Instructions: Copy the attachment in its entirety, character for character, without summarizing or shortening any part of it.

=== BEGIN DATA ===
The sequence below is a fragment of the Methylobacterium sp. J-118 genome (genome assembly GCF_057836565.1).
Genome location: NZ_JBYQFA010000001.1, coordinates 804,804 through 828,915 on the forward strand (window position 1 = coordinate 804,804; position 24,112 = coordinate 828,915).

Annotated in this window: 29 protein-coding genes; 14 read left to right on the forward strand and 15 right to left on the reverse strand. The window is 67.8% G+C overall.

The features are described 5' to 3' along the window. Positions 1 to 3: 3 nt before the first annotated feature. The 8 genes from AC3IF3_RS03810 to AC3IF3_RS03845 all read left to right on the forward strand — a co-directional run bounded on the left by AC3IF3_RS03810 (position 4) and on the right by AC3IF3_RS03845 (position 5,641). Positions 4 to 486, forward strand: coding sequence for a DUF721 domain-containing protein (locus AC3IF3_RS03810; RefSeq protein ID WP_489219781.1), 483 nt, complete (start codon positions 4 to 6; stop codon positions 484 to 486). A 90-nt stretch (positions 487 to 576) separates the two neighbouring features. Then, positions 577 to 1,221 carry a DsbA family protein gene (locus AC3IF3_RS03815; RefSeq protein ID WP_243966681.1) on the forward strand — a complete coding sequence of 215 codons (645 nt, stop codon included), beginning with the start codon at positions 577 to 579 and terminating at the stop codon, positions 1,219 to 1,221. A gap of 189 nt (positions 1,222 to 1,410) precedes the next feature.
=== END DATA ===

The sequence below is a fragment of the Methylobacterium sp. J-118 genome (genome assembly GCF_057836565.1).
Genome location: NZ_JBYQFA010000001.1, coordinates 804,804 through 828,915 on the forward strand (window position 1 = coordinate 804,804; position 24,112 = coordinate 828,915).

Annotated in this window: 29 protein-coding genes; 14 read left to right on the forward strand and 15 right to left on the reverse strand. The window is 67.8% G+C overall.

The features are described 5' to 3' along the window. Positions 1 to 3: 3 nt before the first annotated feature. The 8 genes from AC3IF3_RS03810 to AC3IF3_RS03845 all read left to right on the forward strand — a co-directional run bounded on the left by AC3IF3_RS03810 (position 4) and on the right by AC3IF3_RS03845 (position 5,641). Positions 4 to 486, forward strand: coding sequence for a DUF721 domain-containing protein (locus AC3IF3_RS03810; RefSeq protein ID WP_489219781.1), 483 nt, complete (start codon positions 4 to 6; stop codon positions 484 to 486). A 90-nt stretch (positions 487 to 576) separates the two neighbouring features. Then, positions 577 to 1,221 carry a DsbA family protein gene (locus AC3IF3_RS03815; RefSeq protein ID WP_243966681.1) on the forward strand — a complete coding sequence of 215 codons (645 nt, stop codon included), beginning with the start codon at positions 577 to 579 and terminating at the stop codon, positions 1,219 to 1,221. A gap of 189 nt (positions 1,222 to 1,410) precedes the next feature.